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Researchers have long theorized about the processes through which childhood experiences shape life outcomes. However, statistical models in the social science often have poor predictive performance. Despite this track record, policy makers are increasingly considering using complex predictive models for high-stakes decisions in settings such as criminal justice and child protective services.
In this talk, we present results from the Fragile Families Challenge, a scientific mass collaboration designed to assess the limits of predictability of life outcomes and improve our understanding of these limits. Using data from the Fragile Fragile Families and Child Wellbeing Study, a high-quality, birth cohort study that has followed about 5,000 mainly disadvantaged families for the past 15 years, 457 researchers built predictive models of six life outcomes, such as a child’s grades in school or whether the family would be evicted from their home. Research participants in the Challenge could use any theoretical, statistical, or machine learning approach they wished and could draw on the more than 12,000 features that had been measured about the child, parents, and family since the birth of the child. All predictions were evaluated on held-out data. Our empirical results have implications for social science theory, data, and methods and for algorithmic decision-making in high-stakes social settings.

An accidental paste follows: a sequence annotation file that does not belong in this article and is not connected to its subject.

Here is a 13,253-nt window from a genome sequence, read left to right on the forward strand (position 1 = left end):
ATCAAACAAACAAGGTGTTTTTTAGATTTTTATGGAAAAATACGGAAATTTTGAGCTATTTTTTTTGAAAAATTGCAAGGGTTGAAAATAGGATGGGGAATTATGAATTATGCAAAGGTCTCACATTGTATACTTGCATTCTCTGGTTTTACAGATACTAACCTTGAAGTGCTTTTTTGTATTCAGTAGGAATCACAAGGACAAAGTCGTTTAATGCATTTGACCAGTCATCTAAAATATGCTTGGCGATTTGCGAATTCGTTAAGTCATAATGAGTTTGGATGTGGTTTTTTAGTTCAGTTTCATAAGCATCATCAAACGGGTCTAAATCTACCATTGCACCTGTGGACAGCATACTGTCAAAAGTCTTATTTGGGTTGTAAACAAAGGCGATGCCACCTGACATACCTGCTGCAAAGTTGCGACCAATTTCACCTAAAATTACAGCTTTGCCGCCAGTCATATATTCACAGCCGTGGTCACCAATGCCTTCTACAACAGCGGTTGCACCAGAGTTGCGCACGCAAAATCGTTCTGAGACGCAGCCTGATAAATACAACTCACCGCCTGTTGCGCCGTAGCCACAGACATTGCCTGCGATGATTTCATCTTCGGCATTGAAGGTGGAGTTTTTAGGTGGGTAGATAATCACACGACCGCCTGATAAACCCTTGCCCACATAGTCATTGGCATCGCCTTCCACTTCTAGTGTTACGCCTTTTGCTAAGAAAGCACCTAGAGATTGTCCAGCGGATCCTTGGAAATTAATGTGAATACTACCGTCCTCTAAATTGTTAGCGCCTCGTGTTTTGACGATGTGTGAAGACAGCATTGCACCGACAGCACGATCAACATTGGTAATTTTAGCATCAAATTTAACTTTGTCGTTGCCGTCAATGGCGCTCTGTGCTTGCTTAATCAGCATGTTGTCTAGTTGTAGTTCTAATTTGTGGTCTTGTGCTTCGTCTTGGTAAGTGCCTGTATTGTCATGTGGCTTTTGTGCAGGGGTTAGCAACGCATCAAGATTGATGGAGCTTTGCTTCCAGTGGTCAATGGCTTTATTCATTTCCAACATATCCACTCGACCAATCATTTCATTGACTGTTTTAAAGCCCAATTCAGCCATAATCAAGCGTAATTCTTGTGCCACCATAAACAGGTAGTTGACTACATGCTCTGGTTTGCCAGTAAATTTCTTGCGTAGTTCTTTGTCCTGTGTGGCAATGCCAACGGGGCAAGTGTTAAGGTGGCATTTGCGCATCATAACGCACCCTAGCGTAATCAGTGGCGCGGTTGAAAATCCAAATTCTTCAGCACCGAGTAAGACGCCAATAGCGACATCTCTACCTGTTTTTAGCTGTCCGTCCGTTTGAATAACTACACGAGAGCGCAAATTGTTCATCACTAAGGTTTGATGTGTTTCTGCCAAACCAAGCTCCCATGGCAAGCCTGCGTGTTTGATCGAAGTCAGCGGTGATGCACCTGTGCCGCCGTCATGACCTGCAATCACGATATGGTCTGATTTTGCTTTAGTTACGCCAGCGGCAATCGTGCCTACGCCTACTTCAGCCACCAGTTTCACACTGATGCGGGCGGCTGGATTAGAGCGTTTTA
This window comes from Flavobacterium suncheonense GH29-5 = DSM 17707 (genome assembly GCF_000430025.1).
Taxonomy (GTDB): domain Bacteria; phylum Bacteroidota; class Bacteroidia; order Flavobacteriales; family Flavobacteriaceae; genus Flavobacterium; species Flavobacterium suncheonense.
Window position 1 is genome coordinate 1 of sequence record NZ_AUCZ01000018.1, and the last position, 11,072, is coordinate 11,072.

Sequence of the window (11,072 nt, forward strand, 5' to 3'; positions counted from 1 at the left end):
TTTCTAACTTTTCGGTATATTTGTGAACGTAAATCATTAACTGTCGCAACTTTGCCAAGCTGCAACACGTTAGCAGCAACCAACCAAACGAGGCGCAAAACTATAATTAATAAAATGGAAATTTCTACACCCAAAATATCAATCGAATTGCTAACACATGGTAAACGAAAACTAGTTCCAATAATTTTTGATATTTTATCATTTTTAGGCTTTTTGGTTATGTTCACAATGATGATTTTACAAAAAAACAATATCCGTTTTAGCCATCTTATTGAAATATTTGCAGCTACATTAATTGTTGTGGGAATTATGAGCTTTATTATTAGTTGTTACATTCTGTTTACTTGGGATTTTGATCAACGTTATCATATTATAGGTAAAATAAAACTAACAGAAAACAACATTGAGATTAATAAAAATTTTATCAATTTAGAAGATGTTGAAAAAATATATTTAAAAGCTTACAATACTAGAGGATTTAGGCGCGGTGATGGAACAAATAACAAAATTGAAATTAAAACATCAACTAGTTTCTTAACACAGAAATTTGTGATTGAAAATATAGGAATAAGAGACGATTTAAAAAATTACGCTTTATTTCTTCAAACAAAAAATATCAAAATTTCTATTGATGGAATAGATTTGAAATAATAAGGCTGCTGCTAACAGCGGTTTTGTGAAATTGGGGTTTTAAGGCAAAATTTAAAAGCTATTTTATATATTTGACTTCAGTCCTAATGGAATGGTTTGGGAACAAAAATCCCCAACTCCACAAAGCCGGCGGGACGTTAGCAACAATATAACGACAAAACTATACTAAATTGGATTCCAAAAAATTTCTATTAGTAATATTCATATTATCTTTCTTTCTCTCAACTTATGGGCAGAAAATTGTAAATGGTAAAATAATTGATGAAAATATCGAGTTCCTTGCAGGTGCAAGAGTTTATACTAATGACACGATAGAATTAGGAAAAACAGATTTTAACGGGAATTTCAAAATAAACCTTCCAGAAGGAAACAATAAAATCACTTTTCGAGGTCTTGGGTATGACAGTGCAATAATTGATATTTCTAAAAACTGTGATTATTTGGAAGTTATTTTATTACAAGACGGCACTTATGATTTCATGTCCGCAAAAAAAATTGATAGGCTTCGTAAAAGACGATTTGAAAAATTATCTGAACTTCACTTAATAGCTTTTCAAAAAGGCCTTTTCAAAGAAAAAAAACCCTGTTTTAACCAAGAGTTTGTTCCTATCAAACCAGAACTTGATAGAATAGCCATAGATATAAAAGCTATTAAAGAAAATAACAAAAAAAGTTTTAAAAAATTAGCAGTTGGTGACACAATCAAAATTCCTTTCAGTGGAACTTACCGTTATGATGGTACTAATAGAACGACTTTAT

Matthew, a professor of sociology who has pioneered uses of data and digital technologies in social research, was appointed interim director of Princeton University’s Center for Information Technology Policy on July 1, 2019.
Matthew is affiliated with several other Princeton’s interdisciplinary research centers, including: the Office for Population Research, the Center for Health and Wellbeing, and the Center for Statistics and Machine Learning. His research interests include social networks and computational social science. He is the author of Bit by Bit: Social Research in the Digital Age.
Matthew’s research has been published in journals such as Science, PNAS, Sociological Methodology, and Journal of the American Statistical Association. His papers have won the Outstanding Article Award from the Mathematical Sociology Section of the American Sociological Association and the Outstanding Statistical Application Award from the American Statistical Association. Popular accounts of his work have appeared in the New York Times, Wall Street Journal, Economist, and New Yorker. Matthew is currently on the Board of Directors of Mathematica Policy Research. Matthew’s research has been funded by the National Science Foundation, National Institutes of Health, Joint United Nations Program for HIV/AIDS (UNAIDS), Russell Sage Foundation, Alfred P. Sloan Foundation, Facebook, and Google. During sabbaticals from Princeton, he has been a Visiting Professor at Cornell Tech and a Senior Research at Microsoft Research. During the 2018-19 academic year, he was a professor in residence at the New York Times.
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